These sectors include men, those living in rural areas (45 per cent of members live in the four main centres), and ethnic and socio-economic groups where reading is less prevalent.
The BDS is also working with the Royal New Zealand Foundation of the Blind to provide talking books, while Lincoln High School became the first to sign up to the scheme’s school programme. Head of English Liz McNeill hopes the Lincoln students will be able to draw thematic and stylistic links between school and BDS texts in their scholarship essays at the end of the year.
Although 75 per cent of members are over 50, Brown says this is changing: “From Christchurch, face-to-face, we’ve noticed that groups applying now are quite a bit younger, [with] more mid-30s mums.” This would certainly be true of Christchurch 152, who kindly invited me to one of their recent meetings. In a Spreydon bungalow the group of 30 to 50 year-old women discussed Leo Tolstoy’s Anna Karenina, basking in the warmth of a log burner, laughter, and the company of good friends: “It’s a statement on society, about self-knowledge.” “I thought Anna a spoilt brat and narcissistic.” “I thought it was strikingly modern … but I just like an argument.”
Anna Gruczynska, the group’s convenor, is Polish and married a Kiwi. Since its inception, the group has had members from Peru, the US, Germany and South Africa. Anna says that as well as providing an escape from baby-talk, it has helped her and the other expats to meet people:
A lot of us started in the book club soon after our children were born [which is] sometimes quite an alienating experience if you don’t have a lot of family around you. We were craving adult conversation and company, and not talking about nappies and babies and pureed foods.
Further south, Frazer Barton, a partner at Dunedin law firm Anderson Lloyd, has run two groups for the past six years:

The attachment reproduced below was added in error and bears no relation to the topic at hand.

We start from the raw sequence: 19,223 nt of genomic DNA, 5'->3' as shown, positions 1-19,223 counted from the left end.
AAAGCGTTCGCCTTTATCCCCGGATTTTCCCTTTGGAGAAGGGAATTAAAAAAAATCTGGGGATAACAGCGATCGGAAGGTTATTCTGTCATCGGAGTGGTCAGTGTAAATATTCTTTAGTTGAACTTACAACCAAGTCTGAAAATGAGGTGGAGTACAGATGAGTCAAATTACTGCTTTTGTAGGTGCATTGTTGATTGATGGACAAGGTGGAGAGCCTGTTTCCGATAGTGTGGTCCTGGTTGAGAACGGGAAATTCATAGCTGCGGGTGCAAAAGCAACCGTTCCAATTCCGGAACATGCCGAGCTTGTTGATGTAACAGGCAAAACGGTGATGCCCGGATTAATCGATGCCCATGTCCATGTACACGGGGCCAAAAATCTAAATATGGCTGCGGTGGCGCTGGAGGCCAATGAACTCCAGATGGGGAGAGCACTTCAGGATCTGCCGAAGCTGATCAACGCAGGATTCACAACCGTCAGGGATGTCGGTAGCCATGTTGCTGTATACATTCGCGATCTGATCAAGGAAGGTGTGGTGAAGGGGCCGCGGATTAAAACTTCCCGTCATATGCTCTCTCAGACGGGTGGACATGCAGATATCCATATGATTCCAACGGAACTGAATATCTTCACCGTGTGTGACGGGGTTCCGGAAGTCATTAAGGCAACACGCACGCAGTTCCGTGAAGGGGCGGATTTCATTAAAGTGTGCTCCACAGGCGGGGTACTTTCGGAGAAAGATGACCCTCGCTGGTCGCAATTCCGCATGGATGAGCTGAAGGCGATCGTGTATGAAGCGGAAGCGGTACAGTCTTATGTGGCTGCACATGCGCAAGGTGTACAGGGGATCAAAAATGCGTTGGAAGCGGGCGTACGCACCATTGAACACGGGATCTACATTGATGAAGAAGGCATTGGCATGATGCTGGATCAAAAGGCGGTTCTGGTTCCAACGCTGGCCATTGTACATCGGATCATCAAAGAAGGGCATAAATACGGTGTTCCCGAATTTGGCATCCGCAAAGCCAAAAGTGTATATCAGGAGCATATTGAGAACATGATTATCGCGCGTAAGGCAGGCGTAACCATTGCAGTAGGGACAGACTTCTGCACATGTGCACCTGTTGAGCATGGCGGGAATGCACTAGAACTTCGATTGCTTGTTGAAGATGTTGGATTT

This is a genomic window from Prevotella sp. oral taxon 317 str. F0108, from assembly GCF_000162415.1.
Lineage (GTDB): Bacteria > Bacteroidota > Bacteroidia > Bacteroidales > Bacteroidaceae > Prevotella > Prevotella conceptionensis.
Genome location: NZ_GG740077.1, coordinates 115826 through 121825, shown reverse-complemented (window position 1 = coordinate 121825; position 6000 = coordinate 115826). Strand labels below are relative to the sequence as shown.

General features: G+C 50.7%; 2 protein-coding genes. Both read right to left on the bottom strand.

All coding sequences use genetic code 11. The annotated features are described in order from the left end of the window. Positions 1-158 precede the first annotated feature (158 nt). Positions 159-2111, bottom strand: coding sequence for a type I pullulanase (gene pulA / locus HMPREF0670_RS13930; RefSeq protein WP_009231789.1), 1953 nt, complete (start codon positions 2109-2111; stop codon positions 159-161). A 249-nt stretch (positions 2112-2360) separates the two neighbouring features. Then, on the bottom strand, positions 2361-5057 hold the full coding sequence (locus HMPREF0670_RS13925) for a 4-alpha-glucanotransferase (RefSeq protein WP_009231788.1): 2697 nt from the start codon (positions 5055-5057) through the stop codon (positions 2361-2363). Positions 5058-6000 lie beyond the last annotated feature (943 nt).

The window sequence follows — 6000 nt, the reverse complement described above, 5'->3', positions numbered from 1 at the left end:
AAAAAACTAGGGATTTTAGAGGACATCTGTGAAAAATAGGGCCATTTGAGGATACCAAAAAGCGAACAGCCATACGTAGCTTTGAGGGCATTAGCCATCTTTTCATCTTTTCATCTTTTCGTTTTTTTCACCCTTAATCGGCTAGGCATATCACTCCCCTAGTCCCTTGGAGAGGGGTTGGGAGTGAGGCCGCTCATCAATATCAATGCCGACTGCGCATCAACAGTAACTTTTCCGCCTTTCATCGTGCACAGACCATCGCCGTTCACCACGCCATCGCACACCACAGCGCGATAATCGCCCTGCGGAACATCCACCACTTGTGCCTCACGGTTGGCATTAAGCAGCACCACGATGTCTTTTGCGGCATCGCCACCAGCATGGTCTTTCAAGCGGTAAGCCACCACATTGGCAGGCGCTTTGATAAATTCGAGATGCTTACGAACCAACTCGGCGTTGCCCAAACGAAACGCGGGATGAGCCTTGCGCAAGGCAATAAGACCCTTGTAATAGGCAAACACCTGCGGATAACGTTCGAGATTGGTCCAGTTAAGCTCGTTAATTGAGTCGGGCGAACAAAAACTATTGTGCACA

What it’s done for me … it takes you out of your comfort zone and you can read something which you might not have picked off the shelf. [It] leads to some very lively discussion about topical issues thrown up by the book. For example, after The Kite Runner last year we had a big discussion about Afghanistan.
Meanwhile, in the valleys around Murchison a group of women aged 50 to 80 have been meeting at each others’ houses for 27 years. According to convenor Dot Bradley, the group is the only local one and used to meet on the day fresh fish came into town. “We meet in the afternoons. I’d have 10 or so cars at my place,” she says.
As Joe Bennett observed at the opening:
Why do people read? Well, probably the most important one is to know you’re not alone. I think it’s contact with people you otherwise wouldn’t be in contact with, and contact you don’t get in a polite social situation or down the boozer or whatever. It’s an intimacy that is otherwise unavailable to us.
It’s an intimacy that carries through behind the scenes as well. You can find the BDS on Christchurch’s Colombo St, behind the murals of three people reading. If you wander inside you can bet that on desks, under cups of tea, and flitting in and out of the courier-bay will be books. And plenty of discussion, too.